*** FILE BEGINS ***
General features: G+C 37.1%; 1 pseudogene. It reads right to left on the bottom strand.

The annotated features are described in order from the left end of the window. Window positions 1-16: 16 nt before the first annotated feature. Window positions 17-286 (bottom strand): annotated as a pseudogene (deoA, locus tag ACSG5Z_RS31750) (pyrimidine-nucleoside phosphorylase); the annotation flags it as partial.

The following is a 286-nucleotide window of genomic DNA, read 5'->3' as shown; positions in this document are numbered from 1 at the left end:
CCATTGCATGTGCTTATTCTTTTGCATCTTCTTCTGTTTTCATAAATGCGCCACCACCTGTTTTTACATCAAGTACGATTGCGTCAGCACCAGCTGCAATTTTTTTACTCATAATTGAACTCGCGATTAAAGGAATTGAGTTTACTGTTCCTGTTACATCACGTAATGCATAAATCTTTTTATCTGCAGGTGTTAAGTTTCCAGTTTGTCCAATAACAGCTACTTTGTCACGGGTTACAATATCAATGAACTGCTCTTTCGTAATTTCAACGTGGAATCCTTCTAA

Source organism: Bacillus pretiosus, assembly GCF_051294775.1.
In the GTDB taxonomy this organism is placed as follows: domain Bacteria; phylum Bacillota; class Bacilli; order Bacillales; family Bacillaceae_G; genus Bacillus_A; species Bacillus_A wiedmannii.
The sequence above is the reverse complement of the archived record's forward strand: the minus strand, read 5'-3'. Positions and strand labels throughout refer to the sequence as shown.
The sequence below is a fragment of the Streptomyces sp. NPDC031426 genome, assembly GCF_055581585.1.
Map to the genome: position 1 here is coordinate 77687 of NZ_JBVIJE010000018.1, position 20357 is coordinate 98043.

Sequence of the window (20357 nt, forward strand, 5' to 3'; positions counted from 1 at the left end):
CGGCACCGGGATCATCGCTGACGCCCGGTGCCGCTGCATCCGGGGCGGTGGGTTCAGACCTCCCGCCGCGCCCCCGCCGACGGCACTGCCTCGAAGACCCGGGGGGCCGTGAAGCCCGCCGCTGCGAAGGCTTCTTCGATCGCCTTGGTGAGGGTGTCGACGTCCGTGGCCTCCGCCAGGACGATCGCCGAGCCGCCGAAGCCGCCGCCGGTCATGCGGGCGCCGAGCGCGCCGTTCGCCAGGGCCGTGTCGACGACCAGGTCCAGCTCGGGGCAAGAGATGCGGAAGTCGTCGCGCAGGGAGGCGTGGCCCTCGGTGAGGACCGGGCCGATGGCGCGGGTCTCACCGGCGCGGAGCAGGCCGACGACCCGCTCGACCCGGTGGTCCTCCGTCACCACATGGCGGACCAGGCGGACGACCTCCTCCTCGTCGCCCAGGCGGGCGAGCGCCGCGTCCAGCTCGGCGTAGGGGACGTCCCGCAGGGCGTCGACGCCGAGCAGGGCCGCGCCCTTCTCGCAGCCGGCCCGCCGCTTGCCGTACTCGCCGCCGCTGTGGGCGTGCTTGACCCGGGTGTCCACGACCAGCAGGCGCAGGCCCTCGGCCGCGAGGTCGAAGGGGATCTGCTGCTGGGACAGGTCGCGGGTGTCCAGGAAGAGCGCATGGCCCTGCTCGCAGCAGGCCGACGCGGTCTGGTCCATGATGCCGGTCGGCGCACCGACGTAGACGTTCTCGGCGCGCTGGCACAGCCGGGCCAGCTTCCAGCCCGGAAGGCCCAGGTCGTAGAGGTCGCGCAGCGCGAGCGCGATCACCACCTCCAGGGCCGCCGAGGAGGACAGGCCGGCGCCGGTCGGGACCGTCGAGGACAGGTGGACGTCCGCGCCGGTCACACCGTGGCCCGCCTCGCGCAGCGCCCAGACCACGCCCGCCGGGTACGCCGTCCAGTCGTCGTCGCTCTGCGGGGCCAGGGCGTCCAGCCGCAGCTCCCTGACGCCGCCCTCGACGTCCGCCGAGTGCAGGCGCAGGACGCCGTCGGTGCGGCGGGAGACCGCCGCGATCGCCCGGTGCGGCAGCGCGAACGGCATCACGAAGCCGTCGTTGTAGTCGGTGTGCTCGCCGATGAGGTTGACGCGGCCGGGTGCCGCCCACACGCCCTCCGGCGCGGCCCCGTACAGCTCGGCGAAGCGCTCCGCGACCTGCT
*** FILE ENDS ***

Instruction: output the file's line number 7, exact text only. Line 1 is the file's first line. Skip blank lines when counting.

The sequence above is the reverse complement of the archived record's forward strand: the minus strand, read 5'-3'. Positions and strand labels throughout refer to the sequence as shown.